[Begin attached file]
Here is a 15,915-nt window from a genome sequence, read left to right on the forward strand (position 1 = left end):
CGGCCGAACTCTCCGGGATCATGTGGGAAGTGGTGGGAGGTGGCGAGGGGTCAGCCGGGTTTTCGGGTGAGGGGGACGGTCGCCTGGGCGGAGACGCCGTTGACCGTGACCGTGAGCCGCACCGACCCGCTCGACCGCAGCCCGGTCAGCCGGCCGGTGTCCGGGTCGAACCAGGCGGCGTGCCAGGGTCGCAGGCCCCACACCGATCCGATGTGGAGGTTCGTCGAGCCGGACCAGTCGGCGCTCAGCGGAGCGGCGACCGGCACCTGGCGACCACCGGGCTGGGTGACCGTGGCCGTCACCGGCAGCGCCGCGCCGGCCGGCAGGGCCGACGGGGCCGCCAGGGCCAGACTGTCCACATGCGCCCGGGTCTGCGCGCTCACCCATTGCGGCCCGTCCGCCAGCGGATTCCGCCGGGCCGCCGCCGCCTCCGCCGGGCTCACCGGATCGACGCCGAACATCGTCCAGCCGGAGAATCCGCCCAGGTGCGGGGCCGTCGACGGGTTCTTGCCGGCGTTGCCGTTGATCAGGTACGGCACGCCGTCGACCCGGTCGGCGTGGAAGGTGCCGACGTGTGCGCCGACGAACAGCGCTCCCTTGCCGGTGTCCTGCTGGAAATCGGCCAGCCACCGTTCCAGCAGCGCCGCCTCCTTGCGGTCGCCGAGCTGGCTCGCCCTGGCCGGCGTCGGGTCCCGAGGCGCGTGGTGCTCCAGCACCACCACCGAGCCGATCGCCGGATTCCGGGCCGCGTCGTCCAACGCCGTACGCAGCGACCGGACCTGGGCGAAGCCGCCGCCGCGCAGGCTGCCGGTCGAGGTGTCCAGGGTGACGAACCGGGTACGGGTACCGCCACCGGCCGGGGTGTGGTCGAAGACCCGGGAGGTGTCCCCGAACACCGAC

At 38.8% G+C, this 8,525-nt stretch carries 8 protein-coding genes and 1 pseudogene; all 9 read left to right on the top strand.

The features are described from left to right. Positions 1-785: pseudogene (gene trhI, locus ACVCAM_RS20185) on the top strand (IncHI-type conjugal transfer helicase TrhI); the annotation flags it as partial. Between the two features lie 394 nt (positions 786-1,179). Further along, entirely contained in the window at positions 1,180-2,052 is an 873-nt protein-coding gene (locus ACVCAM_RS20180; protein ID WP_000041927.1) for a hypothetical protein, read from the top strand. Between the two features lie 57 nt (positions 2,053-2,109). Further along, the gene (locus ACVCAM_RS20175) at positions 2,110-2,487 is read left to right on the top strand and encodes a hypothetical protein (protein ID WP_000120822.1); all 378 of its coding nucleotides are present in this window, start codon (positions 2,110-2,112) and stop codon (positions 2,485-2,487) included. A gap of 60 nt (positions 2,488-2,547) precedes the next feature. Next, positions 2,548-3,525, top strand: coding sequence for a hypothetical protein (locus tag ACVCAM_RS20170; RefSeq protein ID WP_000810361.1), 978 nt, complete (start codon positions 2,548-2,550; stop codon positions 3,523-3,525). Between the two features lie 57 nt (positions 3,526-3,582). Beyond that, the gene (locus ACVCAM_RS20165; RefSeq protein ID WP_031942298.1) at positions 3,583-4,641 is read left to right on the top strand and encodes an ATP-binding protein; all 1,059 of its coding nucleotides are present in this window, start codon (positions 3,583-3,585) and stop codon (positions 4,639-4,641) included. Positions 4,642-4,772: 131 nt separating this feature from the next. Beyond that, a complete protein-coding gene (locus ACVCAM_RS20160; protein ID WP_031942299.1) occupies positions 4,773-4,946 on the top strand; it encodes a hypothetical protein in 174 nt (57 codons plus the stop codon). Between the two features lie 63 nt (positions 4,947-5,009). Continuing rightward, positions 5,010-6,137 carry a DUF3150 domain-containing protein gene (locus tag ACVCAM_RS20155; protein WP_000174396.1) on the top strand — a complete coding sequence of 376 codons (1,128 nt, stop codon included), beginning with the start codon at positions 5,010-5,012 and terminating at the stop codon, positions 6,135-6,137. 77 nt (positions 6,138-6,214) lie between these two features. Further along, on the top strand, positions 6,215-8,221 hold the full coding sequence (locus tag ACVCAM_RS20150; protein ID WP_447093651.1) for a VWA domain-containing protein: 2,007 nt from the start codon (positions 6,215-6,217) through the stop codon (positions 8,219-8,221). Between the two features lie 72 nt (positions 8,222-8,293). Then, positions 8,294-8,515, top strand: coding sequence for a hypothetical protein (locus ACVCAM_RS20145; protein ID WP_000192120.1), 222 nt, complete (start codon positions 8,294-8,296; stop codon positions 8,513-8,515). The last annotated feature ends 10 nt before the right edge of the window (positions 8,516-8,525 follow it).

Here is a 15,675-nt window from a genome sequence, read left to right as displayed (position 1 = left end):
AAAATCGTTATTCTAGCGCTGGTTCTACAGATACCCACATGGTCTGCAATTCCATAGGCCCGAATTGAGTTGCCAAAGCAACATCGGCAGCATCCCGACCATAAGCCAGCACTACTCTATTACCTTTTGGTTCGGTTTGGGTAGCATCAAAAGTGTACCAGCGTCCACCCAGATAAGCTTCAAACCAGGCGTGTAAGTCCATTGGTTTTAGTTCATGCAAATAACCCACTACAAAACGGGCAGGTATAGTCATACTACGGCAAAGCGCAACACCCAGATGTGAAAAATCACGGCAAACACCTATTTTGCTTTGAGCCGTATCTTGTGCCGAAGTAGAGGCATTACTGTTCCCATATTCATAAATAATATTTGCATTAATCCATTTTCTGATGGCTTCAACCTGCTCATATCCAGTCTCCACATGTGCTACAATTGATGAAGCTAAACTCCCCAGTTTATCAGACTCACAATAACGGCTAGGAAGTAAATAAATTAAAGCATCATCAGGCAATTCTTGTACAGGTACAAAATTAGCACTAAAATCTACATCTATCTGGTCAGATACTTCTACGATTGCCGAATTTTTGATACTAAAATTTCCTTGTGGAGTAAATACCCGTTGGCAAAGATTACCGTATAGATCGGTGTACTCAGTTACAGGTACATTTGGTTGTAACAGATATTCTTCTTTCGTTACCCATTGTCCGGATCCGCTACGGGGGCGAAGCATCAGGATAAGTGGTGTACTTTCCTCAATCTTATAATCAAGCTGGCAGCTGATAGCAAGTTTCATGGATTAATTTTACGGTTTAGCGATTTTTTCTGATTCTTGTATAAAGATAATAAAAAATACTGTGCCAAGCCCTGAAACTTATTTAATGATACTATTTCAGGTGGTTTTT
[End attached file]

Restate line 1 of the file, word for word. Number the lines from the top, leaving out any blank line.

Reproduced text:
Here is a 15,915-nt window from a genome sequence, read left to right on the forward strand (position 1 = left end):